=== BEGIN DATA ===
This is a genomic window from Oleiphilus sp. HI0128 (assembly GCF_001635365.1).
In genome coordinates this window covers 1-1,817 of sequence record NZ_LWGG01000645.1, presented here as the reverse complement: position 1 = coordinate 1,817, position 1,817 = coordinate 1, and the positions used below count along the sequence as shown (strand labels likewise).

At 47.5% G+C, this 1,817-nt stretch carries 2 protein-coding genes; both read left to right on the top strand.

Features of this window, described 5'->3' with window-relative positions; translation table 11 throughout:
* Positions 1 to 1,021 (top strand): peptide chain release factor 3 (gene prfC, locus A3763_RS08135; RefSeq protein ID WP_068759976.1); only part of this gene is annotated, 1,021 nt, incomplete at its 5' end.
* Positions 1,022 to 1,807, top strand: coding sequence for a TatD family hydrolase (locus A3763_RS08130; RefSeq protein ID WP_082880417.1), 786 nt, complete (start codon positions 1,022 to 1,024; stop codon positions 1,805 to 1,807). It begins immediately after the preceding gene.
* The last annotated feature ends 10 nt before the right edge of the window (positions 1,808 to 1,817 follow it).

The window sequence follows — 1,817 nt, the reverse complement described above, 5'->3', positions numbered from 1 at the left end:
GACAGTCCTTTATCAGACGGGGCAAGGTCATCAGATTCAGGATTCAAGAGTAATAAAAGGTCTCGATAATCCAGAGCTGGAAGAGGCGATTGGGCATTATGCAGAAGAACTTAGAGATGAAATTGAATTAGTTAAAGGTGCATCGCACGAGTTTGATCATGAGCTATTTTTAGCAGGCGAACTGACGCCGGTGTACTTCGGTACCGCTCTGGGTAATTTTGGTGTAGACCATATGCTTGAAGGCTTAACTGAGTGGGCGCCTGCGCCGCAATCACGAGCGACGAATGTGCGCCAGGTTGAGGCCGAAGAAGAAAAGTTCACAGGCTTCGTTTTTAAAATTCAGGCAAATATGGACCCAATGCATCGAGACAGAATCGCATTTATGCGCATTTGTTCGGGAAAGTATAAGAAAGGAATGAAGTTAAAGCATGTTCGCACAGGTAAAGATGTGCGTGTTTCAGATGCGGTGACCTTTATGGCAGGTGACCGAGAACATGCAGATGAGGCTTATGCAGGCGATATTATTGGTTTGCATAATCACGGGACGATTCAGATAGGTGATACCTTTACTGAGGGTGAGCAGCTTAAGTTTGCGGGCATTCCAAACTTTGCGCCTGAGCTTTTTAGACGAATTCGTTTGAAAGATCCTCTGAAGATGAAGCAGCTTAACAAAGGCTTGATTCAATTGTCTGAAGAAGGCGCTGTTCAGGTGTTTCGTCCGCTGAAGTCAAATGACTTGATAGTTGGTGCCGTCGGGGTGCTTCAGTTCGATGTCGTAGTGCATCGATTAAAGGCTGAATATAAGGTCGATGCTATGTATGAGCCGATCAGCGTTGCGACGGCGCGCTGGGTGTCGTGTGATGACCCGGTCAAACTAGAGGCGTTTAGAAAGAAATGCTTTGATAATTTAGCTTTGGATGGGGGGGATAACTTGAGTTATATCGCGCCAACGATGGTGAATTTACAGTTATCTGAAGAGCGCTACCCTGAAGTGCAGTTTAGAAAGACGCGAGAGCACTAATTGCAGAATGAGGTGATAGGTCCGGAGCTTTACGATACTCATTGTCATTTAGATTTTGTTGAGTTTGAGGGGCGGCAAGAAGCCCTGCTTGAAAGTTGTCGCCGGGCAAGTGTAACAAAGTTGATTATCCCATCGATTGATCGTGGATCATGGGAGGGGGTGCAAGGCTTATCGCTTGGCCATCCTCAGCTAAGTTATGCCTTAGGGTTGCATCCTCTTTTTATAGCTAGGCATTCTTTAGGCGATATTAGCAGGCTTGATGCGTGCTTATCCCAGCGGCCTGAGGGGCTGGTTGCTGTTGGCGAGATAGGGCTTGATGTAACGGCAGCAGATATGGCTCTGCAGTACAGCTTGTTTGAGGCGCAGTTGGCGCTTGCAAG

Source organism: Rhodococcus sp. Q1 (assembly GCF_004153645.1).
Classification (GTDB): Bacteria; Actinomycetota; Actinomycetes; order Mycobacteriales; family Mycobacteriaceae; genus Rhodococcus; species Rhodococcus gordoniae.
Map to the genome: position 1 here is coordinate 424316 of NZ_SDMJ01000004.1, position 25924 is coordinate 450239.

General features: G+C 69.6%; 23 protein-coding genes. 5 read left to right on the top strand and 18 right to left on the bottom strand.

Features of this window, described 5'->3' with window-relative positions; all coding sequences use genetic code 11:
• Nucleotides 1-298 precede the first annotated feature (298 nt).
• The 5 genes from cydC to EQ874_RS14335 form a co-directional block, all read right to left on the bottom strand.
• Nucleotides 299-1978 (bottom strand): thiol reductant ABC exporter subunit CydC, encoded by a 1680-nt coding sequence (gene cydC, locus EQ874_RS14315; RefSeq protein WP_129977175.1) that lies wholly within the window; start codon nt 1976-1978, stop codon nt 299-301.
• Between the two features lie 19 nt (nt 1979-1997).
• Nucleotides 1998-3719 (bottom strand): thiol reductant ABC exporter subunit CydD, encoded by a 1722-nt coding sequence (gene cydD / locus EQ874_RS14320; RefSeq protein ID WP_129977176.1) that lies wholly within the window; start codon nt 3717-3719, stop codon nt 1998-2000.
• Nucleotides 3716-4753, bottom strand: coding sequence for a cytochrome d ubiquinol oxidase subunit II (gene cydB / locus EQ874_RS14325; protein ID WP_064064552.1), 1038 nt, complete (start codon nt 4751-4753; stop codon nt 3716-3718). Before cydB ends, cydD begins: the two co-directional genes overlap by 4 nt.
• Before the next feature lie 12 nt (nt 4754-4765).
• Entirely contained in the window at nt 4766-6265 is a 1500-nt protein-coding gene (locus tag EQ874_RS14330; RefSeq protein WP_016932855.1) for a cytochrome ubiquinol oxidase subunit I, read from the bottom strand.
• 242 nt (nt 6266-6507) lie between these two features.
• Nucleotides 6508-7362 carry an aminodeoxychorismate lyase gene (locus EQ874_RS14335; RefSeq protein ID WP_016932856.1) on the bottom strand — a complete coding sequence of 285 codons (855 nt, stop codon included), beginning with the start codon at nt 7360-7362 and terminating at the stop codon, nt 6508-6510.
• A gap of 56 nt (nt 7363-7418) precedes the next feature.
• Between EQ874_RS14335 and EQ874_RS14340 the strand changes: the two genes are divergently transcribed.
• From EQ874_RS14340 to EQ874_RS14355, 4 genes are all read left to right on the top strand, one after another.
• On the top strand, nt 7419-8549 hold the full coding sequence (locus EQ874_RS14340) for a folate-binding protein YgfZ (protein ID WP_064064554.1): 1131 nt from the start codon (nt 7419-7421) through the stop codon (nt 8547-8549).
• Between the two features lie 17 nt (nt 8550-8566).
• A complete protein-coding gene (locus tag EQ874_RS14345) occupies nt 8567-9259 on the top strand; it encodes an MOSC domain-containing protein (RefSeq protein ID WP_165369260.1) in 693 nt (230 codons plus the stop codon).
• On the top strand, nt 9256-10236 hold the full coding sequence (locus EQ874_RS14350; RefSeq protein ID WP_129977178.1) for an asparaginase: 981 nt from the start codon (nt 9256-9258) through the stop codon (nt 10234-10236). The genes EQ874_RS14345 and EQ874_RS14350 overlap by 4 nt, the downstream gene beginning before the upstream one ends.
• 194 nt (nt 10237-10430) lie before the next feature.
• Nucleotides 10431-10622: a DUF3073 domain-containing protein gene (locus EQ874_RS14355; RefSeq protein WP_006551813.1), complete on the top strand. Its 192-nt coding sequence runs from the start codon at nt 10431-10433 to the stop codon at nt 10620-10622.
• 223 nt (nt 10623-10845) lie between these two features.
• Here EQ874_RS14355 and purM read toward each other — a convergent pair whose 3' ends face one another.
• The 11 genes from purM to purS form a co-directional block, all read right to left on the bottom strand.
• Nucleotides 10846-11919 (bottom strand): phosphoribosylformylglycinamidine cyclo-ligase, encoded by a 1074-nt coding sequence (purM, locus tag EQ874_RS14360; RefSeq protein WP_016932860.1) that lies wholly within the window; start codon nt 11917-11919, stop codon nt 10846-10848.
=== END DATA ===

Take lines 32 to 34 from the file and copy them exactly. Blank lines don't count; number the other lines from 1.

• 194 nt (nt 10237-10430) lie before the next feature.
• Nucleotides 10431-10622: a DUF3073 domain-containing protein gene (locus EQ874_RS14355; RefSeq protein WP_006551813.1), complete on the top strand. Its 192-nt coding sequence runs from the start codon at nt 10431-10433 to the stop codon at nt 10620-10622.
• 223 nt (nt 10623-10845) lie between these two features.